Salt Lake Bees: Grant Green ready for return to Angels
Grant Green continued his presumably quick visit to Salt Lake on Sunday night.
Down from the parent Los Angeles Angels on an injury rehab assignment, Green went 1-for-4 despite hitting the ball hard in every at-bat during New Orleans’ 8-6 win over the Bees at Smith’s Ballpark.
Green, 27, has spent most of the season in L.A. as a utility infielder. He’s played well, too.
In 31 games with the American League-leading Angels, he hit .313 while providing valuable insurance behind veterans Erick Aybar and Howie Kendrick.
"I’m very happy with the way I played up there," said Green. "Not being able to play every day, that’s a first time in my career it’s ever been like that. [But] I’m happy with what happened."
Zephyrs 8, Bees 6
» Rob Brantly tripled home two runs in the eighth, sparking New Orleans to the win over Salt Lake.
» Three pitchers out of the Bees’ bullpen allowed four earned runs and five hits in two innings of work.
Green would still be with the Angels, but he suffered a lumbar strain while lifting weights. On July 23, he was placed on the disabled list.
"I just did a front squat," Green said. "I wasn’t doing anything real heavy. I just came up a little bit awkward and the vertebra and lumbar system moved over a little bit. I was fine the next two days. But the third day ... I looked like I was 87."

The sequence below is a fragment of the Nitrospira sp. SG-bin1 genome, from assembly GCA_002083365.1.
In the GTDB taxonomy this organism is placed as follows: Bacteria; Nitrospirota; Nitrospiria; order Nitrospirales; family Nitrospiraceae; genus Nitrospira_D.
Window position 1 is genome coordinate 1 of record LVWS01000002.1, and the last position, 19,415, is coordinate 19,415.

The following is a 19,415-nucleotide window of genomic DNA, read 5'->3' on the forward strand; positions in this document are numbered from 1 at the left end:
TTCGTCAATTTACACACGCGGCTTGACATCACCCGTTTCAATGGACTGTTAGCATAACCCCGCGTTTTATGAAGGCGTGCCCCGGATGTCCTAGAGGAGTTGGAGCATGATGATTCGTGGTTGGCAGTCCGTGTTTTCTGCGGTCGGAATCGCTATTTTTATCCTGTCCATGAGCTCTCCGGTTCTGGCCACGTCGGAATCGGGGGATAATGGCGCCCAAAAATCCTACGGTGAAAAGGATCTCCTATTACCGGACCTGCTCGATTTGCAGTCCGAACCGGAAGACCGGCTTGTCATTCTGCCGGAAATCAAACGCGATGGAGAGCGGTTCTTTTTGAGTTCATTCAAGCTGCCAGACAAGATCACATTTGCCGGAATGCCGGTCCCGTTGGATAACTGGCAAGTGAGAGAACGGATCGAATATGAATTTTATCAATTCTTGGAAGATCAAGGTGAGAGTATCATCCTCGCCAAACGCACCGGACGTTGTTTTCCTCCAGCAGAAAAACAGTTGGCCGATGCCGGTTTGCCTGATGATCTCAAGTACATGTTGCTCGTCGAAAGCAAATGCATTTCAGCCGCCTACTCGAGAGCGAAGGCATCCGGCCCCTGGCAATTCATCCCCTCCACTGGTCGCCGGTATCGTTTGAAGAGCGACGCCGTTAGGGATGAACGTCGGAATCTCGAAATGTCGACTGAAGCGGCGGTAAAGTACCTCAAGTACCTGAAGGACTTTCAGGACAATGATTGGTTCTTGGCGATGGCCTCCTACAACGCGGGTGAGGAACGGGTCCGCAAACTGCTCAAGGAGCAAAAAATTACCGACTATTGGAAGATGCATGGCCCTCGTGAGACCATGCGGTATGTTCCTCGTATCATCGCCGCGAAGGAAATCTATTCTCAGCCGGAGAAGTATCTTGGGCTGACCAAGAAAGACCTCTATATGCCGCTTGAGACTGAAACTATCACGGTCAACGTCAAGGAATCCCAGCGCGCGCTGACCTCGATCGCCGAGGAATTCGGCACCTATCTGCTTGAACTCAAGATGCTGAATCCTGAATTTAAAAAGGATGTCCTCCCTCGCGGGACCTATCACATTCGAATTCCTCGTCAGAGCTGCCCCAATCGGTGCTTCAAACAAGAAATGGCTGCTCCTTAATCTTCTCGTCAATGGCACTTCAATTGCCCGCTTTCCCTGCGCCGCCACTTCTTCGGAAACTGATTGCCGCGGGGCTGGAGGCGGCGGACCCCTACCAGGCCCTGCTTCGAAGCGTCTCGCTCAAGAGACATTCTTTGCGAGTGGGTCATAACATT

Green is scheduled to stay with the Bees through their four-game homestand against New Orleans. He anticipates rejoining the Angels on Thursday.
There might be one catch, however.
Last week, the Angels acquired veteran second baseman Gordon Beckham from the Chicago White Sox for a player to be named later or cash considerations.
Beckham, who is also 27, adds to what has become a logjam of middle infielders in the Los Angeles organization.
"It’s going to be very interesting to see what happens," Green said. "It’s another thing that’s out of my control. I’ve proven I deserve to be there and, if they go out and get somebody else, there’s nothing I can do about it. ...
"I’ve proven not only can I play the left side of the infield but I can play second. I played left [field] for them, too. And I’ve hit up there. So I’ve done all I can do. There’s nothing more to do. It’s out of my hands."